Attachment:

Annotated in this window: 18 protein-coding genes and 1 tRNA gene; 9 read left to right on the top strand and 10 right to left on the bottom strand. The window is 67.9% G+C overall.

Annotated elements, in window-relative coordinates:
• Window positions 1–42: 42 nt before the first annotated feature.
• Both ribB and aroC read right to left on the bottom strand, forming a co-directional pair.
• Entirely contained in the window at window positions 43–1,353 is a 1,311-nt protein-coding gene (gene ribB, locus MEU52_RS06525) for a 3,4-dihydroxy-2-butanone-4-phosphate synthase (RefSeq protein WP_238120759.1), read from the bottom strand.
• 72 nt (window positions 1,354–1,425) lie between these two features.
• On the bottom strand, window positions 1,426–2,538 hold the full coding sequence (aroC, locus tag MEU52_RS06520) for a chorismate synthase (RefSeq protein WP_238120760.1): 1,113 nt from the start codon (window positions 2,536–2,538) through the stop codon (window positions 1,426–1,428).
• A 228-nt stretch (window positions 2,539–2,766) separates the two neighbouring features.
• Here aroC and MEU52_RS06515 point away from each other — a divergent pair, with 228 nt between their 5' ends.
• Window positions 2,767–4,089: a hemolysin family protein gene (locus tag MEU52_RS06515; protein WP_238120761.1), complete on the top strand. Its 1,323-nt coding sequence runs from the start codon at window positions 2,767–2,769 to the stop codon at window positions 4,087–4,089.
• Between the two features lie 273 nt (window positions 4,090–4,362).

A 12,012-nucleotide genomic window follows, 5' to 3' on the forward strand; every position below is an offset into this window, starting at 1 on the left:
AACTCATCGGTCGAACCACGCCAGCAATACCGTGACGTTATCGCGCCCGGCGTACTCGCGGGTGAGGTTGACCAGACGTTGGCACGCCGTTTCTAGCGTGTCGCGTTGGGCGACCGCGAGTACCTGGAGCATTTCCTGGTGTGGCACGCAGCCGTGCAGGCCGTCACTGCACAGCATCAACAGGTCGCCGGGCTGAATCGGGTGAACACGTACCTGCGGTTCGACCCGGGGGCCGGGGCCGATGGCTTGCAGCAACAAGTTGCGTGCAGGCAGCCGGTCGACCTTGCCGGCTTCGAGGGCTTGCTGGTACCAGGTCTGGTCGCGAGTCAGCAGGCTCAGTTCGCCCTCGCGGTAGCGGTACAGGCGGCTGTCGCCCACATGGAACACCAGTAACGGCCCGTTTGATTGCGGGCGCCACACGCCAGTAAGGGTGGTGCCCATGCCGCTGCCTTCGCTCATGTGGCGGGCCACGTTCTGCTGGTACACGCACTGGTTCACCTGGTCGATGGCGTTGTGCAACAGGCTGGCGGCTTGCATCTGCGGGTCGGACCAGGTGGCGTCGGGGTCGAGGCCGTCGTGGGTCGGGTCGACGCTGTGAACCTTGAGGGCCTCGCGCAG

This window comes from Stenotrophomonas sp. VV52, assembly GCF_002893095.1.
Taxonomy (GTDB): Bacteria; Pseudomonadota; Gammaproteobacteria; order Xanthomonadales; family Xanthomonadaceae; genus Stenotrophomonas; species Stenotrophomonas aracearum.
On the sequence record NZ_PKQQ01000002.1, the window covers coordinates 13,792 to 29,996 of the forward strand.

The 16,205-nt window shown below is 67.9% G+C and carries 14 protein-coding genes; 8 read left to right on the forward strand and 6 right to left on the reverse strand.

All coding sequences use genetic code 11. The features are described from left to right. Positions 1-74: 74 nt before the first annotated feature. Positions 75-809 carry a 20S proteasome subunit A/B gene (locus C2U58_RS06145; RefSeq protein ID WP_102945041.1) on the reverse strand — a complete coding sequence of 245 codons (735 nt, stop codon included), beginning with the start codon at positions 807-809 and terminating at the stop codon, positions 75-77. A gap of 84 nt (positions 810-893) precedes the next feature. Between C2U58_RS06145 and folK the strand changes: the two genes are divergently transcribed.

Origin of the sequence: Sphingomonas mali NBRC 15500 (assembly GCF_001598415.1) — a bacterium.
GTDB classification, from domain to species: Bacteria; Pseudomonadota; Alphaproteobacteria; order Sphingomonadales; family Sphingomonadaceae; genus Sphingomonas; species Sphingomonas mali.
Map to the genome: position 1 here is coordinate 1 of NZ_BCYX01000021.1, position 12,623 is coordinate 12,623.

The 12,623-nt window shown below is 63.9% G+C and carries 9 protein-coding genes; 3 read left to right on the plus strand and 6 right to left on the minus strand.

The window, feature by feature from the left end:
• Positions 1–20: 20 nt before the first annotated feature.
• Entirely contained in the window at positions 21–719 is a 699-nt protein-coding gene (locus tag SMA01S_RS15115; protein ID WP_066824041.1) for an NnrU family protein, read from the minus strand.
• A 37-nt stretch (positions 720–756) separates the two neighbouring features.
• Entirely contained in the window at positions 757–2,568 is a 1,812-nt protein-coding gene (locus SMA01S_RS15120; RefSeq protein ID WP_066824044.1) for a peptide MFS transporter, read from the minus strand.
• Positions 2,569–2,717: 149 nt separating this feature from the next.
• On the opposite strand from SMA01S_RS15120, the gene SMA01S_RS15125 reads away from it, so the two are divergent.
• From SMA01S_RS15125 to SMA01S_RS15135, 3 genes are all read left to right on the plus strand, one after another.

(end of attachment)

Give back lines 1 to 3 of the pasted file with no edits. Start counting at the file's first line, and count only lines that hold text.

Annotated in this window: 18 protein-coding genes and 1 tRNA gene; 9 read left to right on the top strand and 10 right to left on the bottom strand. The window is 67.9% G+C overall.

Annotated elements, in window-relative coordinates:
• Window positions 1–42: 42 nt before the first annotated feature.